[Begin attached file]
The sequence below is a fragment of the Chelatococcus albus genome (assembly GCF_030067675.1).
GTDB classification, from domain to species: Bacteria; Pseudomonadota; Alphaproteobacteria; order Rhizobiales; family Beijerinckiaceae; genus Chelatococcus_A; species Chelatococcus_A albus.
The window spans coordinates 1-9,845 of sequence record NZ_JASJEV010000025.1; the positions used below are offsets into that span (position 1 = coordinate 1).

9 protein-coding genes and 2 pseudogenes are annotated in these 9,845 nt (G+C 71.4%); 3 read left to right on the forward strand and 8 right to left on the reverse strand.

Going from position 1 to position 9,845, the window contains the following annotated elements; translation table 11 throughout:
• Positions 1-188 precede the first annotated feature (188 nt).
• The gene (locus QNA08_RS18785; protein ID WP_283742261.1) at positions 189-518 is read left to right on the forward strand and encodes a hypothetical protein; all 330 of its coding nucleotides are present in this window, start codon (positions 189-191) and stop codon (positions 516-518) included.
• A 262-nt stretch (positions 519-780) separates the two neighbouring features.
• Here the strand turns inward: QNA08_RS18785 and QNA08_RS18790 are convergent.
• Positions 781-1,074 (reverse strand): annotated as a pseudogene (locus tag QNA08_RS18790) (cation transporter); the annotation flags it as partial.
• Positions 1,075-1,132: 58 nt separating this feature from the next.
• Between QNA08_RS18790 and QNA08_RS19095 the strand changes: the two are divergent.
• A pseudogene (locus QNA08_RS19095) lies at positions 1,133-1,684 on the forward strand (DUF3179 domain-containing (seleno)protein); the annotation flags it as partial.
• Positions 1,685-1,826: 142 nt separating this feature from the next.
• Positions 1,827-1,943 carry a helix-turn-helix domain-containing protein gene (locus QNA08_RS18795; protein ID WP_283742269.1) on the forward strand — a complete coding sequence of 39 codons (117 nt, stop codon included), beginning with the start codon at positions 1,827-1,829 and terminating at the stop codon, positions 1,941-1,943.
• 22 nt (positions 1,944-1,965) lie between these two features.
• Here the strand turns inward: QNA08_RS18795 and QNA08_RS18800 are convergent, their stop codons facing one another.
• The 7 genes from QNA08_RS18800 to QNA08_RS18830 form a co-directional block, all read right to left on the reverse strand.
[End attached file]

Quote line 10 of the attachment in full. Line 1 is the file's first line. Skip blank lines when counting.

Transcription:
• Positions 781-1,074 (reverse strand): annotated as a pseudogene (locus tag QNA08_RS18790) (cation transporter); the annotation flags it as partial.